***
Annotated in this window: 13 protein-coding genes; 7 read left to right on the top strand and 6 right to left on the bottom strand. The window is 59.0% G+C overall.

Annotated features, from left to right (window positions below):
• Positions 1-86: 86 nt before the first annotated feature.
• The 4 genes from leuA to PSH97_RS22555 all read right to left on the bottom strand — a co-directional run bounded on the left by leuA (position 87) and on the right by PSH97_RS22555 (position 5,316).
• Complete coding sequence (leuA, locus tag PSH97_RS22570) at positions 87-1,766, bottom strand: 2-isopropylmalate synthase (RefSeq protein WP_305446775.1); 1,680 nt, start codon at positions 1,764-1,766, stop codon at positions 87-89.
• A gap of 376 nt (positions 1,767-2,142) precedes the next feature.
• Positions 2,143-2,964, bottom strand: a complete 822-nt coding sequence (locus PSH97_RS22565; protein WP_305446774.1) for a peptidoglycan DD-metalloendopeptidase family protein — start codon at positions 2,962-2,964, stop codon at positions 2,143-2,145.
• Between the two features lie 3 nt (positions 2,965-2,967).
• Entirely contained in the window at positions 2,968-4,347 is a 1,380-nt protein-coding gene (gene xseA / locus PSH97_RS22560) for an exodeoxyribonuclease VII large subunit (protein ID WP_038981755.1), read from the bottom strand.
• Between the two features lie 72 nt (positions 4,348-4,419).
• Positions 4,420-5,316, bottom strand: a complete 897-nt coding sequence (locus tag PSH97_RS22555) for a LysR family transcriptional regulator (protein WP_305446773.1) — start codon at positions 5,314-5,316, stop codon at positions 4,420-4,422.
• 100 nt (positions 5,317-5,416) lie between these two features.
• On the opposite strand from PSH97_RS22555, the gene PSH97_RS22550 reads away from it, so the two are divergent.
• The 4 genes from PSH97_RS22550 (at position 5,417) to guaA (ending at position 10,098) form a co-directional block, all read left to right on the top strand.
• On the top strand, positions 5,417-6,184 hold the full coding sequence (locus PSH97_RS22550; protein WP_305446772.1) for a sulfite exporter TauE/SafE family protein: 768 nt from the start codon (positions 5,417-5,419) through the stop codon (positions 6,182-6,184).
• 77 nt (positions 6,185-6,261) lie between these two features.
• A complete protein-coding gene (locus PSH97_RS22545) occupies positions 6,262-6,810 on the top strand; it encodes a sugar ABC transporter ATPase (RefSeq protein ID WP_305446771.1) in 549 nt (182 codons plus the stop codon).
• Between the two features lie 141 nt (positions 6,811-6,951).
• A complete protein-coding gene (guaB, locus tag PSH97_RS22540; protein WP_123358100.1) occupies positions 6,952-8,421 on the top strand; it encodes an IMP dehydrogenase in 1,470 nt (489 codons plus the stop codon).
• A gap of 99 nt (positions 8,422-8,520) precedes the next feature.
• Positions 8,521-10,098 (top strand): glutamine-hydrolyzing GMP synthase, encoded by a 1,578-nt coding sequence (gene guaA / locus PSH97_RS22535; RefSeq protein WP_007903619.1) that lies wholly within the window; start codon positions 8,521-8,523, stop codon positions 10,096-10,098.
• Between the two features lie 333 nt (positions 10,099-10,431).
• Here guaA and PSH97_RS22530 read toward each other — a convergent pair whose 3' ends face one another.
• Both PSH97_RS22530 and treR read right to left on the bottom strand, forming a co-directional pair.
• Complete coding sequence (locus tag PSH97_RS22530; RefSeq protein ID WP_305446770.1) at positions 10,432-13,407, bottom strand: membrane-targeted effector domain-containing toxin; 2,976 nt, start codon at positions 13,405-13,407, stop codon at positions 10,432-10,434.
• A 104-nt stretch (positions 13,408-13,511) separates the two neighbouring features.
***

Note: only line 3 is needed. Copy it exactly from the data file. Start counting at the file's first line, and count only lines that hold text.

• Positions 1-86: 86 nt before the first annotated feature.